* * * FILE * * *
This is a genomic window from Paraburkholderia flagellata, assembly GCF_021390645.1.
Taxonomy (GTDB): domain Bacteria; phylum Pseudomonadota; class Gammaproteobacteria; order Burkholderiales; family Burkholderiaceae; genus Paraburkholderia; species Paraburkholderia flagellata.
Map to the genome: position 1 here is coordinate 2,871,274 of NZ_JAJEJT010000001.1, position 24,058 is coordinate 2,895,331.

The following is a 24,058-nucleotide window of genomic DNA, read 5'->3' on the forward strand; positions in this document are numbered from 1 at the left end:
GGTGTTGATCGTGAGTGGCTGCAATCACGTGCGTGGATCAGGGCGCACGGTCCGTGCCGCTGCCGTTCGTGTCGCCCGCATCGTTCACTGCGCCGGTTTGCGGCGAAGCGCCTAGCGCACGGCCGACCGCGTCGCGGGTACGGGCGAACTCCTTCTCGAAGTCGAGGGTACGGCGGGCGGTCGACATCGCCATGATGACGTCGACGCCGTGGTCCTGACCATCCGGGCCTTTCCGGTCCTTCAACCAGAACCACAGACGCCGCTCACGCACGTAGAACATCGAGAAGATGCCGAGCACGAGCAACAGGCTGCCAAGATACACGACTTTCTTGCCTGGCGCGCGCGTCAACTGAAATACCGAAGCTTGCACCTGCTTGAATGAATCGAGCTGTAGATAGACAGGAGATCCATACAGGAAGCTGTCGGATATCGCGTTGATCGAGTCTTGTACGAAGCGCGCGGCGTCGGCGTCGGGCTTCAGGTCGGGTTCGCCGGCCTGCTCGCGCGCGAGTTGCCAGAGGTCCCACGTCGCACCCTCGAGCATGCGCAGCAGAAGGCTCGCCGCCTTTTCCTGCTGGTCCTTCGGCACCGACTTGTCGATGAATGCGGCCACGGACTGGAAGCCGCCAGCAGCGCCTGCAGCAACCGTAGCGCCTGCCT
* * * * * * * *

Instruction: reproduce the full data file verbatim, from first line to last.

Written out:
This is a genomic window from Paraburkholderia flagellata, assembly GCF_021390645.1.
Taxonomy (GTDB): domain Bacteria; phylum Pseudomonadota; class Gammaproteobacteria; order Burkholderiales; family Burkholderiaceae; genus Paraburkholderia; species Paraburkholderia flagellata.
Map to the genome: position 1 here is coordinate 2,871,274 of NZ_JAJEJT010000001.1, position 24,058 is coordinate 2,895,331.

The following is a 24,058-nucleotide window of genomic DNA, read 5'->3' on the forward strand; positions in this document are numbered from 1 at the left end:
GGTGTTGATCGTGAGTGGCTGCAATCACGTGCGTGGATCAGGGCGCACGGTCCGTGCCGCTGCCGTTCGTGTCGCCCGCATCGTTCACTGCGCCGGTTTGCGGCGAAGCGCCTAGCGCACGGCCGACCGCGTCGCGGGTACGGGCGAACTCCTTCTCGAAGTCGAGGGTACGGCGGGCGGTCGACATCGCCATGATGACGTCGACGCCGTGGTCCTGACCATCCGGGCCTTTCCGGTCCTTCAACCAGAACCACAGACGCCGCTCACGCACGTAGAACATCGAGAAGATGCCGAGCACGAGCAACAGGCTGCCAAGATACACGACTTTCTTGCCTGGCGCGCGCGTCAACTGAAATACCGAAGCTTGCACCTGCTTGAATGAATCGAGCTGTAGATAGACAGGAGATCCATACAGGAAGCTGTCGGATATCGCGTTGATCGAGTCTTGTACGAAGCGCGCGGCGTCGGCGTCGGGCTTCAGGTCGGGTTCGCCGGCCTGCTCGCGCGCGAGTTGCCAGAGGTCCCACGTCGCACCCTCGAGCATGCGCAGCAGAAGGCTCGCCGCCTTTTCCTGCTGGTCCTTCGGCACCGACTTGTCGATGAATGCGGCCACGGACTGGAAGCCGCCAGCAGCGCCTGCAGCAACCGTAGCGCCTGCCT